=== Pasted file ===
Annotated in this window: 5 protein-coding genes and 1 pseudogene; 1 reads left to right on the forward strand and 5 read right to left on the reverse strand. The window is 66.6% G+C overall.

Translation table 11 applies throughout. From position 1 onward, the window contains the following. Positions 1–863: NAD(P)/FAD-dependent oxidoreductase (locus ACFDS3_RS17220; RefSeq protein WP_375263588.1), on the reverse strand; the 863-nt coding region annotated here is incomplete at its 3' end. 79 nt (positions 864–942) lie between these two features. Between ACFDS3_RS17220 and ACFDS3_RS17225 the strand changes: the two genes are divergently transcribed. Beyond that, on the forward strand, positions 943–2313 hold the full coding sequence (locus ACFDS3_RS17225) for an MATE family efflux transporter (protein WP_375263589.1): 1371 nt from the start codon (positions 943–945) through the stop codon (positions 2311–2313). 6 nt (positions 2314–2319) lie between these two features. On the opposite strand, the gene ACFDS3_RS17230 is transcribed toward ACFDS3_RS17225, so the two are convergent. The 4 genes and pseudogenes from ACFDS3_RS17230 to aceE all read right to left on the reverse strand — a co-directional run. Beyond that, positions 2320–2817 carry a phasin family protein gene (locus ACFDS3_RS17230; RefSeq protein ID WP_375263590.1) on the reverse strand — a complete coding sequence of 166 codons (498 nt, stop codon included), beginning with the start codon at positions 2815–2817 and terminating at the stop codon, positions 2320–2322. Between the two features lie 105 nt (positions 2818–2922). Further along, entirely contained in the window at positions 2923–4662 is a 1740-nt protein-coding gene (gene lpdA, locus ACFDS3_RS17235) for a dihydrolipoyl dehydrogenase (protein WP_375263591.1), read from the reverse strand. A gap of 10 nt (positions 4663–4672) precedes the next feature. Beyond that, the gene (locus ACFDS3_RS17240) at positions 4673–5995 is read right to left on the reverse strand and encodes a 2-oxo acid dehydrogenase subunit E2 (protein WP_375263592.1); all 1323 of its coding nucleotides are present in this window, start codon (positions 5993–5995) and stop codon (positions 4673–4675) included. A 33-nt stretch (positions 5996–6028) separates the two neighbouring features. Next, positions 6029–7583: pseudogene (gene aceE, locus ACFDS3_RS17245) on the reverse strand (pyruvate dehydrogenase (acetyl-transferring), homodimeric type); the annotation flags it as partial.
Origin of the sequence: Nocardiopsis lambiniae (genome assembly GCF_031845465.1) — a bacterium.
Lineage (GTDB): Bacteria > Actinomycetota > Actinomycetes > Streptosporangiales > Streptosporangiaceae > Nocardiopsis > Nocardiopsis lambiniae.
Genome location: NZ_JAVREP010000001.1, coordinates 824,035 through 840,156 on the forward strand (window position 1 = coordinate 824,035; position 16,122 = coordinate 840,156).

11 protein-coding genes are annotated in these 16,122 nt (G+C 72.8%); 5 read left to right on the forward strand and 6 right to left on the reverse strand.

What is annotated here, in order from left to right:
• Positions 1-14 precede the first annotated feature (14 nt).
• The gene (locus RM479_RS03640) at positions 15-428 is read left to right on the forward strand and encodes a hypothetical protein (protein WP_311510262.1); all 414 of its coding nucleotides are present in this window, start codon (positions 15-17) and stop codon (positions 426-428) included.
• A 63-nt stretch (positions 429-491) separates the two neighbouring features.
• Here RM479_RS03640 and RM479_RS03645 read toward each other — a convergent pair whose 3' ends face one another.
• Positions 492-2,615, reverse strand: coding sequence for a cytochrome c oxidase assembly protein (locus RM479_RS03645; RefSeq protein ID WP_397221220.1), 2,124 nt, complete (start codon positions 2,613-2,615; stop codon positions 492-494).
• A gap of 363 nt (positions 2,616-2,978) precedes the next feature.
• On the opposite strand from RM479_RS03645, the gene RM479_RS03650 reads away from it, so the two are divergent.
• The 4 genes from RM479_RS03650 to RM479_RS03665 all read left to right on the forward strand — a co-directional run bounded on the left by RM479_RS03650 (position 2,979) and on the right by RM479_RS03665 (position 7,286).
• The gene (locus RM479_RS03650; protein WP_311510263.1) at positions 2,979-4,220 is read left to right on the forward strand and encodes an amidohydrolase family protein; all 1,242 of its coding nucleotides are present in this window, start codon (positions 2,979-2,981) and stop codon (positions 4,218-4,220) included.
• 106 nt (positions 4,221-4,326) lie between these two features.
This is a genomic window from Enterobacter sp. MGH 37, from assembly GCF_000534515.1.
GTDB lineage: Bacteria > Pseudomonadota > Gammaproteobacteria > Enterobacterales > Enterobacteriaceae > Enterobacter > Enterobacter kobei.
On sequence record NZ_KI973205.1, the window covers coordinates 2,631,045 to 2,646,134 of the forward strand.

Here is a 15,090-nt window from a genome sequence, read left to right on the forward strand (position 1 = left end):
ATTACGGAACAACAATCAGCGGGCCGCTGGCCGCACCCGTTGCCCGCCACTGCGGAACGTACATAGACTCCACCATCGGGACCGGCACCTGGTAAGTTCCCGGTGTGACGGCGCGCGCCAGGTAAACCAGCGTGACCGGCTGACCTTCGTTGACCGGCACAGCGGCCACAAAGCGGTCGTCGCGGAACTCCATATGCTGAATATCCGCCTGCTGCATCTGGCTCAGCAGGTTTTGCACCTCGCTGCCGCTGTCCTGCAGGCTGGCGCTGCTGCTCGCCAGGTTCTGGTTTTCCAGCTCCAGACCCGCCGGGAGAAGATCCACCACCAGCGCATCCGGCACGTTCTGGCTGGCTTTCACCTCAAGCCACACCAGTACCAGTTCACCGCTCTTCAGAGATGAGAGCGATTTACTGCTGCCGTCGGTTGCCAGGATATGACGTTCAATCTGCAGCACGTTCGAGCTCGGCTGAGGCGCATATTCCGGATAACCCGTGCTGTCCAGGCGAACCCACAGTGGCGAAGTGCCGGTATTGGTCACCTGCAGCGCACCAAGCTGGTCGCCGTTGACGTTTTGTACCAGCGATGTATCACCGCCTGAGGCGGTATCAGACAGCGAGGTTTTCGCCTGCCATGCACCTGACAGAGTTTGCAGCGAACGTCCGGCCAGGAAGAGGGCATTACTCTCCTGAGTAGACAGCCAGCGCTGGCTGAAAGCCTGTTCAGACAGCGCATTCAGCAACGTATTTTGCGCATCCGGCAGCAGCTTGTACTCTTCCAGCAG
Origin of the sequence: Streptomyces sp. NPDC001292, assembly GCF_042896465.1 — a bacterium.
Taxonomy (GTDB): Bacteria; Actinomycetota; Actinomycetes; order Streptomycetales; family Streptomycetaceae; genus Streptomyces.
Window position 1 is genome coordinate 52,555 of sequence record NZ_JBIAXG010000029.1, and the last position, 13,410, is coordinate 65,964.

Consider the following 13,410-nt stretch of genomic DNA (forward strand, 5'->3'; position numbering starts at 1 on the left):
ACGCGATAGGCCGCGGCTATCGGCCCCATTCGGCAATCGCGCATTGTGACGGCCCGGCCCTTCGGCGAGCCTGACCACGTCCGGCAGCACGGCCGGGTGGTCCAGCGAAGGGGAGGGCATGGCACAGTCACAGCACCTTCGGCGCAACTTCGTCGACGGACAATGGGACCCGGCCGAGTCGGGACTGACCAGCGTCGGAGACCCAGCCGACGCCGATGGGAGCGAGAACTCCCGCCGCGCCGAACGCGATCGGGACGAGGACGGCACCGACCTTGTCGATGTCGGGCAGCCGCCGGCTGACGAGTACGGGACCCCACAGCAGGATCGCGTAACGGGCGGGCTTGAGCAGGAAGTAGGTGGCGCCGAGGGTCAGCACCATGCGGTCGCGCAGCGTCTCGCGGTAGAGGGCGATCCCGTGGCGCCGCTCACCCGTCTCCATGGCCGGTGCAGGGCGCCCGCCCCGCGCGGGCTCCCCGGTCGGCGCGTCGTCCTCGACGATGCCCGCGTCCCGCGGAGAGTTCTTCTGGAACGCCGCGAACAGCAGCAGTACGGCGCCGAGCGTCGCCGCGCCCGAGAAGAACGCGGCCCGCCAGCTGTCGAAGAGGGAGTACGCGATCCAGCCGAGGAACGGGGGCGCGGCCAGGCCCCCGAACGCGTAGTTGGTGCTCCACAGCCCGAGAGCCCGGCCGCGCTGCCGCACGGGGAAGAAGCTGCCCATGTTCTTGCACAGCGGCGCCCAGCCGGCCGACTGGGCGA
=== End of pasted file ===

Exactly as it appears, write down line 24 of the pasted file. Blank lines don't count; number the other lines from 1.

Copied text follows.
Taxonomy (GTDB): Bacteria; Actinomycetota; Actinomycetes; order Streptomycetales; family Streptomycetaceae; genus Streptomyces.